Friday, January 30, 2009

Us v. Them?

Have we transitioned into a society that is non-accepted and misunderstood. Was I a part of such a world that moved so fast that people with special needs (autism, Ds, CP, etc.) and their parents were viewed as something of an oddity. Unfortunately I believe that I was a part of that world and that that world still exists. But fortunately, God has seen fit to bring me into a world where life operates at a slower pace.

Growing up, I knew kids with special needs and their families and as a Therapist working with special needs kids, I knew the parents and before I had John, I often wondered why these parents seemed to have an attitude of "me v. them". They seemed to operate from a point of view that the world was against them and they had to scream to be heard.

Since John has come into my life, I realize what these parents felt like. It is almost as though you pass through a curtain into an invisible world that is very misunderstood much less tries to be understood. And to worsen matters, the Bureaucrats in charge of both worlds belong to the other side - the side that doesn't care to understand our kids and is quick to label them.

Watching the movie, Radio the other night with my family and being able to see this issue from both sides made me stop and think that we sometimes do live in two different worlds. This movie is based on a true story and the reenactment on screen truly parallels life.

The fact is having John has caused us to change our lifestyle and some of the friendships that we have/had. And sometimes it can be lonely thinking that no one knows or cares to understand of what your life is like. But I have decided that it is all worth the sacrifices made to be able to say that I now live in this world of special needs. For it is not until John came to us that I have truly begun to see the true meaning of life and that it is not about money, houses, cars, jobs, power, etc, but it is about love. I thank the Lord that He has chosen to teach me this lesson. Although the method is difficult, the lesson has and will forever change my life....for the good, I'm sure.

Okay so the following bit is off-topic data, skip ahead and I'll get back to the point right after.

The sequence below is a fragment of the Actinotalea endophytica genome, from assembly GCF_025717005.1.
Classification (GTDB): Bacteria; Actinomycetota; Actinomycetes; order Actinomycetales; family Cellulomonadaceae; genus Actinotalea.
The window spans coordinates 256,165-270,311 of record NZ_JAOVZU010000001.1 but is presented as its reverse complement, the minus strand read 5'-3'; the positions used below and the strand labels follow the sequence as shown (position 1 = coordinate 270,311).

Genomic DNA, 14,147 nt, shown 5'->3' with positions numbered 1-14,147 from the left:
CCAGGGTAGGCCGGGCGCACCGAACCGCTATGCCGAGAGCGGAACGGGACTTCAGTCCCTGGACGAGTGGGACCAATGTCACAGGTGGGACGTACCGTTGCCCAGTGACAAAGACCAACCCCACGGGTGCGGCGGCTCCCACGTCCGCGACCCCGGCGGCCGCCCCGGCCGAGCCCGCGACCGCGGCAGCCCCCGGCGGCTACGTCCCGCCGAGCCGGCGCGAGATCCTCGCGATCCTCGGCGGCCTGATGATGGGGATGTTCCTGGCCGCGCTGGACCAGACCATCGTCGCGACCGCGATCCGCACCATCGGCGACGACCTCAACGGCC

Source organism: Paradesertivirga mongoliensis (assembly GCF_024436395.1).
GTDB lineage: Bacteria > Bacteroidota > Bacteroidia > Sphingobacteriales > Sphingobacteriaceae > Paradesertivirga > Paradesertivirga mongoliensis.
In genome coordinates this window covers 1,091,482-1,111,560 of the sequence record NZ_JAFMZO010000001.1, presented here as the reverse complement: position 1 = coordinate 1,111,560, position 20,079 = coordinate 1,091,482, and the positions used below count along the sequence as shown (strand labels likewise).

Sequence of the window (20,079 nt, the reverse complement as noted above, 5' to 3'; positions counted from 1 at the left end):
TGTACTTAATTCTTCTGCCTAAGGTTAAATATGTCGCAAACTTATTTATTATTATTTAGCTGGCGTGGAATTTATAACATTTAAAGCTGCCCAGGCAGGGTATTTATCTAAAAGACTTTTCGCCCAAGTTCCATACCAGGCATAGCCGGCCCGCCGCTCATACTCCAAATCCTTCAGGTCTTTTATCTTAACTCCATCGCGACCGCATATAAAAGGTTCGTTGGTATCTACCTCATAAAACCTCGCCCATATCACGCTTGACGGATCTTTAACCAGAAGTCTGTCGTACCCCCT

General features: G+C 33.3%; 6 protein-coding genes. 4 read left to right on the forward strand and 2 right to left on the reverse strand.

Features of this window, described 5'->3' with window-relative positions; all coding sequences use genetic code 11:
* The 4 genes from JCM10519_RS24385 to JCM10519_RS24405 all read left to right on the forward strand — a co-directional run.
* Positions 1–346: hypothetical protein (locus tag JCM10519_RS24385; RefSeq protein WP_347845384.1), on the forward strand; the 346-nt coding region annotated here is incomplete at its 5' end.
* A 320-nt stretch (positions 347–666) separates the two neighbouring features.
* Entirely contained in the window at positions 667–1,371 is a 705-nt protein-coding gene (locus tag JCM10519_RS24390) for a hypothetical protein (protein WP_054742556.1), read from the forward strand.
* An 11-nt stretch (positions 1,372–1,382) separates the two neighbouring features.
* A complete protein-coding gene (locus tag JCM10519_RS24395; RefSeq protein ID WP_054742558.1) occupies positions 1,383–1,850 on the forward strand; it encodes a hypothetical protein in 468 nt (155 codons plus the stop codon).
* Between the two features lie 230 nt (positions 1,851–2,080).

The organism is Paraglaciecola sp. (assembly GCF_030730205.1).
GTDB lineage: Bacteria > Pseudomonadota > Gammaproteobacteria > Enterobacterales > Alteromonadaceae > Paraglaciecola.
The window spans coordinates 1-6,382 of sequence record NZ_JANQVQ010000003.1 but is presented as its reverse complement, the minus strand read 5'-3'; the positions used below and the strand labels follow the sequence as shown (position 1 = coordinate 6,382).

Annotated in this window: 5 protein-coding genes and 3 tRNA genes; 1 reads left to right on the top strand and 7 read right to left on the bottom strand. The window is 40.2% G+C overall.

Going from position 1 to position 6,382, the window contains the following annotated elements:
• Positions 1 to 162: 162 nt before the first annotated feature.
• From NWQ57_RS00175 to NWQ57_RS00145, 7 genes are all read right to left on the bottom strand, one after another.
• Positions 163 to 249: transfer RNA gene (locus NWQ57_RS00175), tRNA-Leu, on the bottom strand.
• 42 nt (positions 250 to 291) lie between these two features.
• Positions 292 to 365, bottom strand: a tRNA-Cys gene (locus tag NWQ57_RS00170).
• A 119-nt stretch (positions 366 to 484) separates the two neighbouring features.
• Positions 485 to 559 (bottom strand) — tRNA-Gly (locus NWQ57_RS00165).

My attitude is not me v. them, but one of pity for those who have not taken the opportunity to see and understand this lesson. And judging from the fact that 9/10 babies with Ds are aborted every year in this country, the opportunities have been offered to many people. You don't know what you are missing...there is another world out there and it is more beautiful and satisfying than the rat-race in which we all feel trapped.


Lovin Mama said...

I, too, am enjoying this new world I'm living in. I've learned to take the good with the bad. I only wish more people were willing to take a detour now and then to learn about our new reality.

Beverly said...

Our new wonderful world is great! so many people are missing out. We are all so blessed!

Jeanette said...

Amen. Beautiful post. It is so true that people just don't know what they are missing.

Becca said...

Beautifully put, Jay. You have a unique perspective in being a therapist who has seen your life from both sides (from the parents you worked with before John was born, and from being a parent to John). I just remarked to someone the other day that sometimes I feel bad for parents of typical kids that they're just going to have an ordinary life, whereas I feel like my life is pretty extraordinary with Samantha and the relationships I've developed with others as a result. It's a wonderful world of love and acceptance and friendships forged with amazing people you wouldn't ordinarily have met, who feel very much the same way.